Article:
The sheriff’s office said crews searched for the missing plane and the occupants throughout that night and into Monday afternoon — but didn’t find anything.

Crews then located the plane’s wreckage Tuesday and confirmed that both people onboard died when the plane crashed into a mountainside just north of Andrews, which is about 95 miles west of Asheville.

“The Cherokee County Sheriff’s Office extends our prayers for the family and wishes to express our sincere gratitude to all those (who) were involved in bringing this to a conclusion,” the sheriff’s office said.

The sheriff’s office said Tuesday that the Federal Aviation Administration and the National Transportation Safety Board were on the way to investigate the crash.


  1. Surrounded by mountains on 3 sides. Looks like the plane took off from 8 and flew into the side of the mountain. Departure procedure and NOTAMS with an abundance of information.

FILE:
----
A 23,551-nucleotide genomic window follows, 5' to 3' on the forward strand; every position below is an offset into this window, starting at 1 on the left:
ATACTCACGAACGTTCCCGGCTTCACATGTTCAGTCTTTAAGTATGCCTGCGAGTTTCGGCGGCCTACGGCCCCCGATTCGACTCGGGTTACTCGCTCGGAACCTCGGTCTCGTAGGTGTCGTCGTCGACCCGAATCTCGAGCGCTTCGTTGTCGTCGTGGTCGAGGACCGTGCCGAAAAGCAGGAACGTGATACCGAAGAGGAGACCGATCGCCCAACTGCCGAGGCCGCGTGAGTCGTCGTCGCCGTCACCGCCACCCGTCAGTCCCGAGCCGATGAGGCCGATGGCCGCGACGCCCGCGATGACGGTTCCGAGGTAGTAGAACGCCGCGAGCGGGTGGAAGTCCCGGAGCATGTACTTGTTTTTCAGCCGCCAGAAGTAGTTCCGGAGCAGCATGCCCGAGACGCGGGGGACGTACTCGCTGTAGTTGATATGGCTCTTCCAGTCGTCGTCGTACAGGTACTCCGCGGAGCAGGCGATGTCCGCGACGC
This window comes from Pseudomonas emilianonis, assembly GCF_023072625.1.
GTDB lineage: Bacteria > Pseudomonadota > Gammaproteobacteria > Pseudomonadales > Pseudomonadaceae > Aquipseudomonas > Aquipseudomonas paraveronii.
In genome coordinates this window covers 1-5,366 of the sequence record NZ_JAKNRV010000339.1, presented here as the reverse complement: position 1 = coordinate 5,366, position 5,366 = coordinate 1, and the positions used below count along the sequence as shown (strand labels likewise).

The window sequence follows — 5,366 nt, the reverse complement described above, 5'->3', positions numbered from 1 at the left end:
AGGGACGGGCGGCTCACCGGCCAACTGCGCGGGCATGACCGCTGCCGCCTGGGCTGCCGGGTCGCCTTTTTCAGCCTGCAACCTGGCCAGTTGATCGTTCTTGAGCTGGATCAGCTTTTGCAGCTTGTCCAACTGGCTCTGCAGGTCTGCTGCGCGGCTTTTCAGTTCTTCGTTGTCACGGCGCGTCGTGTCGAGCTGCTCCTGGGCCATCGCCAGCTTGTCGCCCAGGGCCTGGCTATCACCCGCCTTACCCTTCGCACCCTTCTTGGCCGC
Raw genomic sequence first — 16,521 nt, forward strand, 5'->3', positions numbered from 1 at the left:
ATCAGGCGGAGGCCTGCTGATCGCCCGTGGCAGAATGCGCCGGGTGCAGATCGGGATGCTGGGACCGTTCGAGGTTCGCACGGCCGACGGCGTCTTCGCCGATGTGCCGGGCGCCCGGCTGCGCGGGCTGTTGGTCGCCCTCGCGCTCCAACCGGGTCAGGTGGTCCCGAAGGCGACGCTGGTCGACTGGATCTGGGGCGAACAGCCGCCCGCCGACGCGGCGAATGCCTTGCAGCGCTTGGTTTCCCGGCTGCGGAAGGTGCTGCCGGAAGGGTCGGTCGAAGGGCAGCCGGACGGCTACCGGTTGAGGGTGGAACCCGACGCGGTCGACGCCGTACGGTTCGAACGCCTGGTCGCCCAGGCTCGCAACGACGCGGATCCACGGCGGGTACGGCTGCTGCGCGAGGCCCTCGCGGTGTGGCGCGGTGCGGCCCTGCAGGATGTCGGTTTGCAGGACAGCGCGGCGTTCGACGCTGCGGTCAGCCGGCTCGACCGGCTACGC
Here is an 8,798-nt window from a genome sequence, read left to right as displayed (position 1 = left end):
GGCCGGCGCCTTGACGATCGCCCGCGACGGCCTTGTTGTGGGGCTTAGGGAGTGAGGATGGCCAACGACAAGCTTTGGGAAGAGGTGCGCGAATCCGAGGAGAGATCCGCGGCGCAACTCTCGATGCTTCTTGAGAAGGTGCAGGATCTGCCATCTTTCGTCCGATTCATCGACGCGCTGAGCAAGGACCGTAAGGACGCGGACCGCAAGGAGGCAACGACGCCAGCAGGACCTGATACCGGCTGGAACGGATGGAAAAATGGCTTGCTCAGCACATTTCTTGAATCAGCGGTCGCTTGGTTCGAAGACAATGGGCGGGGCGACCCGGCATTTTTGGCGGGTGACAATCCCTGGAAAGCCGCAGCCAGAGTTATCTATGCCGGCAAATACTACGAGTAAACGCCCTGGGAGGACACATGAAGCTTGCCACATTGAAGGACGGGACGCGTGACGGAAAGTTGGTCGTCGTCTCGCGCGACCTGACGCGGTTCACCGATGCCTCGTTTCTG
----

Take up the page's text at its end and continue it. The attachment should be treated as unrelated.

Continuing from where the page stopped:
1. Additional Remarks: ARPT SURROUNDED BY HIGH TERRAIN.

      WESTERN CAROLINA RGNL (RHP) TAKEOFF MINIMUMS AND (OBSTACLE) DEPARTURE PROCEDURES AMDT 1A 14JAN10 (10014) (FAA) TAKEOFF MINIMUMS: Rwys 8, 26, max. 180 KIAS 3400-2, max. 210 KIAS 3400-2½, max. 250 KIAS 3400-3.
      DEPARTURE PROCEDURE: Rwys 8, 26, procedure NA at night. Remain within 3 NM of Western Carolina RGNL while climbing in visual conditions to cross airport westbound at or above 4900. Then climb to 7000 via heading 251° and HARRIS (HRS) VORTAC R-356 to HRS VORTAC before proceeding on course.

    2. ADS-B review/mapping/topo comparison is consistent with simple CFIT during night climb over the dark mountain terrain leaving KRHP.

      Trip was from Texas to Pennsylvania. Track coming in to KRHP suggests a divert for weather ongoing at the time. The 3.5 hours spent on the ground at KRHP resulted in nightfall before flight was resumed.